Carl Davis writes in NewsOK that the “boom” in no-income tax states is highly overstated by tax cut proponents. OK Policy previously released a fact sheet that summarizes misleading claims made by tax cut boosters.

State Board of Education members said involvement in low-performing schools by the state would be cooperative, not a takeover. NewsOK writes that state funding for a trooper academy is an urgent need. An Oklahoma infertility doctor writes that the Personhood Act is anti-family.

A Senate panel approved allowing open carry of firearms. A bill introduced in the House would require background checks for school volunteers. Lilly Ledbetter, the inspiration for the Lilly Ledbetter Fair Pay Act of 2009, will present a free, public lecture at the University of Oklahoma on March 8.

The Number of the Day is the percent
age of 
federal
 transportation
 dollars 
spent
 on
 infrastructure for biking and walking in Oklahoma. In today’s Policy Note, a report from the Center for American Progess shows how racial stereotypes undermine public support for much-needed anti-poverty programs and lead to misguided policies aimed at solving nonexistent problems.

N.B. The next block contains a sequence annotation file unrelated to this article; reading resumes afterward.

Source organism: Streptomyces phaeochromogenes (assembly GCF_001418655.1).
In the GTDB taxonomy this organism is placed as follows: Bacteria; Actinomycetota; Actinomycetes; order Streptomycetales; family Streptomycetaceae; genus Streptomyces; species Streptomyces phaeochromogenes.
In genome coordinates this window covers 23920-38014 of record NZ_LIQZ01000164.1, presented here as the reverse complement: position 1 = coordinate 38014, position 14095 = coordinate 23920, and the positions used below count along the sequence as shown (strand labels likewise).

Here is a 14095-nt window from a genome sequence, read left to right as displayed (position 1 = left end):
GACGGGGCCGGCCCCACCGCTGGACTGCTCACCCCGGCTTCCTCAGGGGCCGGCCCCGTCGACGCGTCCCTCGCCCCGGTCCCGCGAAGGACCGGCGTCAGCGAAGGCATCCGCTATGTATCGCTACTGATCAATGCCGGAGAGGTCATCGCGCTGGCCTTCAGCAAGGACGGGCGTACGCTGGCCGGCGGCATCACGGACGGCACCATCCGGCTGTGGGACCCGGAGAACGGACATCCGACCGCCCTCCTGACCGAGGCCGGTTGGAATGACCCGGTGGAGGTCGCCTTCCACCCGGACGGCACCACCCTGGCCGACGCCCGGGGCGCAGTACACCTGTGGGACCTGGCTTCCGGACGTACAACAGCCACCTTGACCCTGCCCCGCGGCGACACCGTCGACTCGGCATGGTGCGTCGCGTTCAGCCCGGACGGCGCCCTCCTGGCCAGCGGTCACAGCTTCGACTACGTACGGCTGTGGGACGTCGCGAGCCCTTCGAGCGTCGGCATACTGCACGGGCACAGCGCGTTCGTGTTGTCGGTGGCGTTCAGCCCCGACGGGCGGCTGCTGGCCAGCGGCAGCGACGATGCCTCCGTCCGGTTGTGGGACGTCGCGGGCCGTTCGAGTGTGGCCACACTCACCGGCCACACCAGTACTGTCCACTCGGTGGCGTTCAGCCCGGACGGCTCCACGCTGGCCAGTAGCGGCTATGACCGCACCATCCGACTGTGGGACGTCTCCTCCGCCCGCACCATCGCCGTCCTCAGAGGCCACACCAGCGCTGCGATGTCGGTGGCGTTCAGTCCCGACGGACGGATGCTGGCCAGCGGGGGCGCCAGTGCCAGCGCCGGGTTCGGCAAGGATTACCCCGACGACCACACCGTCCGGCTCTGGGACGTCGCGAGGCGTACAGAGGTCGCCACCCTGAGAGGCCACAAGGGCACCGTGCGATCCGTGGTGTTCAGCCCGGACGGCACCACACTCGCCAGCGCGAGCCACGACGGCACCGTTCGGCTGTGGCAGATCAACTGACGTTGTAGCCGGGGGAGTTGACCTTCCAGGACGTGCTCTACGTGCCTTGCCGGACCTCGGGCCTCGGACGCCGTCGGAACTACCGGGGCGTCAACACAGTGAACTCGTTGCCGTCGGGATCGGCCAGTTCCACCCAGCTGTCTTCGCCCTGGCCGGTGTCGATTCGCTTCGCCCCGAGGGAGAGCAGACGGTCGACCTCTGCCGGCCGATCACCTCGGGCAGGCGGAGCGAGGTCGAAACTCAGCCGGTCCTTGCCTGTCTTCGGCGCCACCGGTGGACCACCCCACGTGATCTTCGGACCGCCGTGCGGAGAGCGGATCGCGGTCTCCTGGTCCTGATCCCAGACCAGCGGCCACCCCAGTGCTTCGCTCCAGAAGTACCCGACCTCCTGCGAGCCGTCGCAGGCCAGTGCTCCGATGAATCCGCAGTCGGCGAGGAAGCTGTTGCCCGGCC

continue reading In The Know: House Speaker says any tax cuts must be revenue neutral

Upcoming Event: Lilly Ledbetter at OU, March 8

by | February 23rd, 2012 | Posted in Blog, Upcoming Events | Comments (1)

Lilly Ledbetter with President Obama

Lilly Ledbetter, the inspiration for the Lilly Ledbetter Fair Pay Act of 2009, will present a free, public lecture at the University of Oklahoma on March 8, 2012 at 7:00 p.m. in the Gaylord Hall Ethics and Excellence in Journalism Foundation Auditorium, 395 W. Lindsey St.

Ledbetter served as a manager at the Goodyear Tire and Rubber Plant in Gadsden, Alabama for almost twenty years. Despite receiving the top performance award, she consistently received less pay than virtually all of her male co-workers. She sued and won a juryverdict of $3 million, which was overturned in a landmark Supreme Court case.